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ATP WEEKLY TURTLE BULLETIN

No. 107, 22nd November 2013



1. Lim Chu Kang, Singapore: New sanctuary for rescued wildlife opens in Lim Chu Kang

SOURCE: straitstimes.com
DATE: 14th November, 2013

On the 14th of November 2013 the Animal Concerns Research and Education Society (Acres) unveiled a new sanctuary area built by more than 100 volunteers at its Wildlife Rescue Centre in the industrial estate Jalan Lekar.
The 300m² area was officially opened by Desmond Lee, the Minister of State for National Development, who also helped Acres volunteers release some 46 animals into the sanctuary at the event. These animals, including Indian star tortoises (Geochelone elegans), green iguanas (Iguana iguana) and Giant Asian pond turtles (Heosemys grandis), were let in their new enclosures after being treated for injuries sustained due to abandonment or harsh conditions in the illegal wildlife trade.

Link to this web article online (English)



© Desmond Foo


© Desmond Foo




2. Evolutionary egg question answered: Turtle goo reduces oxygen

SOURCE: phys.org
DATE: 6th February, 2013  

Some reptile species give birth to live young, but turtles have never evolved this ability. New research is revealing why. PhD student Dr Anthony Rafferty, Associate Professor Richard Reina and Associate Professor Roger Evans from Monash University in collaboration with Dr Franciscus Scheelings at Healesville Sanctuary studied four different turtle species and discovered the egg-carrying female had the unique biological ability to wait to lay her eggs on land when conditions were right, giving her young the best chance of survival. The study found the egg-carrying females had low oxygen levels in their reproductive tracts, or oviducts. These conditions halted embryonic growth at a certain stage, whereas the ova kept at optimal conditions continued to develop normally. Dr Rafferty said it was likely the low oxygen environment was actively created by the female and could explain how turtles were able to store eggs by halting development until they could lay them safely on land. "It appears the female actively produces a mucus -like substance inside the reproductive tracts where the eggs are stored, to lower oxygen levels and cause the eggs to stop developing, which allows the turtle to select when and where to lay the eggs on land, taking into account access to adequate food sources and a secure environment.” Dr Rafferty said this insight into evolutionary biology had implications for conservation, particularly the preservation of the endangered leatherback sea turtle (Dermochelys coriacea) because more than half of the eggs laid in each nest never hatch.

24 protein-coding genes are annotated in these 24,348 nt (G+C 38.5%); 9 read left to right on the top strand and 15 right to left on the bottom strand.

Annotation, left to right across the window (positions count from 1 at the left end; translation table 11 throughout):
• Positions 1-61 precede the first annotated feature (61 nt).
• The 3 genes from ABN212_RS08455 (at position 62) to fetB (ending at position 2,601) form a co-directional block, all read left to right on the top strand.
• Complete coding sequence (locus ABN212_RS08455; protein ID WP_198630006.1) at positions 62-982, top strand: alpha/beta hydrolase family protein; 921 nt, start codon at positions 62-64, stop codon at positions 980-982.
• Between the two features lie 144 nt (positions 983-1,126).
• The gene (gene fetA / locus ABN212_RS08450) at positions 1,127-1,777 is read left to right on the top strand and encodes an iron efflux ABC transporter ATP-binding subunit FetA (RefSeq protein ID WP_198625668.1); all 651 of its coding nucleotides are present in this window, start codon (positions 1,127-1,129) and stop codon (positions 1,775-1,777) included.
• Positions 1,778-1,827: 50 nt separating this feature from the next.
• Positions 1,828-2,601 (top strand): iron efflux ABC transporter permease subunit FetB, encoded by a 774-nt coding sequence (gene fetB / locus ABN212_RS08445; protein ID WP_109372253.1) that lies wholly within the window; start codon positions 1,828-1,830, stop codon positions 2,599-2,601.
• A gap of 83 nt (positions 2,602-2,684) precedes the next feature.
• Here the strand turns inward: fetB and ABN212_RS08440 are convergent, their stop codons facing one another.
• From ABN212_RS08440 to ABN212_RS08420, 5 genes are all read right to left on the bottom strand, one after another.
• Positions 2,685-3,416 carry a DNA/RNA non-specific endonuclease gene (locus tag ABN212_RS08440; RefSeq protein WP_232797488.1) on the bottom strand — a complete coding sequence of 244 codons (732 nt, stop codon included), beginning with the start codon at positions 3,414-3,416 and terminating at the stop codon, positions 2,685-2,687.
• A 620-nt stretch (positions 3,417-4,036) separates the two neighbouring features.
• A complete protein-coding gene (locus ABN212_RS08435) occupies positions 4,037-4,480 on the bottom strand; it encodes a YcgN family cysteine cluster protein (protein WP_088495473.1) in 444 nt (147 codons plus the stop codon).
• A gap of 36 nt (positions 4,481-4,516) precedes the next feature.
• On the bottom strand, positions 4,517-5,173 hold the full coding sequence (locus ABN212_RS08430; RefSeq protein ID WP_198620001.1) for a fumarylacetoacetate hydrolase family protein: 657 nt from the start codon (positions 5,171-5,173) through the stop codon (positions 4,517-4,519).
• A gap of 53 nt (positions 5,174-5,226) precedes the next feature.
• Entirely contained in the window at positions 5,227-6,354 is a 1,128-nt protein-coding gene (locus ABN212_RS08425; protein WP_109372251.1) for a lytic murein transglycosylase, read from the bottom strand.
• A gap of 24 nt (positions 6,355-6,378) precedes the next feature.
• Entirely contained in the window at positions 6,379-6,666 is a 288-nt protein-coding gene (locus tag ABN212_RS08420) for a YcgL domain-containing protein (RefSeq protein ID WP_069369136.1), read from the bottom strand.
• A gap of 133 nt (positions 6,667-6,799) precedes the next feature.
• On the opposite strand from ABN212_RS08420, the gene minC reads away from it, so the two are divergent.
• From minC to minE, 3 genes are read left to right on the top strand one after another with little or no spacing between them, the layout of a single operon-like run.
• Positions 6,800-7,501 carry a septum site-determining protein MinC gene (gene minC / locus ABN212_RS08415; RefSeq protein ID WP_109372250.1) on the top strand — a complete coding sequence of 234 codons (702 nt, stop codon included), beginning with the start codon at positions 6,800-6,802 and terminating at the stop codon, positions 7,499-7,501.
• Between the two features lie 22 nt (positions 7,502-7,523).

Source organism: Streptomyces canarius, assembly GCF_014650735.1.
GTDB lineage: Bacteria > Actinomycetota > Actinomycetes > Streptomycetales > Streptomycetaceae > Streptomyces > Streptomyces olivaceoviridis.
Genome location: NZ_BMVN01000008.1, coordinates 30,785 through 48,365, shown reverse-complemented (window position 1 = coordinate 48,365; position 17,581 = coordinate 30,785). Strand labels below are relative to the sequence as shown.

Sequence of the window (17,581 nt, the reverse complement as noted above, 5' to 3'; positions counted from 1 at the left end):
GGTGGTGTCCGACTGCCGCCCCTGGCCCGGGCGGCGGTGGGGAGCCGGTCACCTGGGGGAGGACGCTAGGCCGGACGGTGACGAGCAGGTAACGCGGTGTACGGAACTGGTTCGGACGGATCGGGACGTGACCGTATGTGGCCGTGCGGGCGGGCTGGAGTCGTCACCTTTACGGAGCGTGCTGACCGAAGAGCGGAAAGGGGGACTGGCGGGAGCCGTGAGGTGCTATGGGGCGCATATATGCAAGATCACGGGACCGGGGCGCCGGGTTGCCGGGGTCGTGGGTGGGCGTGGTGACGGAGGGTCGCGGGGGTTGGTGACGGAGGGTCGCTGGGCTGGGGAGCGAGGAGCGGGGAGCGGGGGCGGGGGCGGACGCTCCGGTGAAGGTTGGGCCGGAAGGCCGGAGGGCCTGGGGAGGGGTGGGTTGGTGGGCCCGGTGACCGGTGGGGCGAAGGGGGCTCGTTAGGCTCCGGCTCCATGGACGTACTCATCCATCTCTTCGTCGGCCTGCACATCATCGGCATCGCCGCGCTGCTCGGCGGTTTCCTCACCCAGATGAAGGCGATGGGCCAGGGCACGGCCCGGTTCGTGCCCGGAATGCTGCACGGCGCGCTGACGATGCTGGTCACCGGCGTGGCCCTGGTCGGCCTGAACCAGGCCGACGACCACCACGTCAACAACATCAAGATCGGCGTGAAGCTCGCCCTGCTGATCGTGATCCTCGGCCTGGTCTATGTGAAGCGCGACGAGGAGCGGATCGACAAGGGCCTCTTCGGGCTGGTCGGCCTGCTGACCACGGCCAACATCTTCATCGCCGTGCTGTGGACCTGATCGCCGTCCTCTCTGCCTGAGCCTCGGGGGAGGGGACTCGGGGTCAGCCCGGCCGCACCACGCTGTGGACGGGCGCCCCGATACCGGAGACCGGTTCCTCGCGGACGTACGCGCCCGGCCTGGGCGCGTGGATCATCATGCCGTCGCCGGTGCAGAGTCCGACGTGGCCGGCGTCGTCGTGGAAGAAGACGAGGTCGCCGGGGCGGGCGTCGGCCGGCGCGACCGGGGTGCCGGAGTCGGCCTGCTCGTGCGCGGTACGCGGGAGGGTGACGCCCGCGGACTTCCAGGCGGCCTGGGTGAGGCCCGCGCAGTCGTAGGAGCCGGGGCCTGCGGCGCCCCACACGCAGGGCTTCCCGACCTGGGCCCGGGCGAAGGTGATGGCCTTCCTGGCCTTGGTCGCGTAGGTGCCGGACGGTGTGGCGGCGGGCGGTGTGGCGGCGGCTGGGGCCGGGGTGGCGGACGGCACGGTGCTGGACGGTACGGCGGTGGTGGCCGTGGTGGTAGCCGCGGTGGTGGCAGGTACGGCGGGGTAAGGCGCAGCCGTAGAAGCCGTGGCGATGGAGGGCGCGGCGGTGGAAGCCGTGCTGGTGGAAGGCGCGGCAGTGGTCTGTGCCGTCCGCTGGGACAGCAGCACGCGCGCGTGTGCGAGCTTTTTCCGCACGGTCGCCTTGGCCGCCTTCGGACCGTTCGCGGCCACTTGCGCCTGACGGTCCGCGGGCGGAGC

Link to this web article online (English)

 


3. Quang Ngai Province, Vietnam: 94 sea turtle carcasses stolen from landfill site

Follow-up Bulletin No. 106

SOURCE: anninhthudo.vn
DATE: 15th November, 2013

In the afternoon of the 12th of November 2013, 94 frozen hawksbill sea turtles (Eretmochelys imbricata) were destroyed on the landfill site of Tinh Thien commune, Son Tinh district. These animals were purchased from offshore fishing vessels by driver Vo Van Quang residing in Binh Chau commune, Quang Ngai province and were confiscated on the 25th of October. However, right after the authorities left the landfill site, some individuals driving a refrigerated truck returned to the site and excavated the destroyed turtle carcasses. According to some workers at the landfill site, these people might reside in Binh Chau commune, Binh Son district. The stolen turtles are believed to have some economic value as their parts can be used.

Link to this web article online (Vietnamese)


© phys.org


© anninhthudo.vn



 
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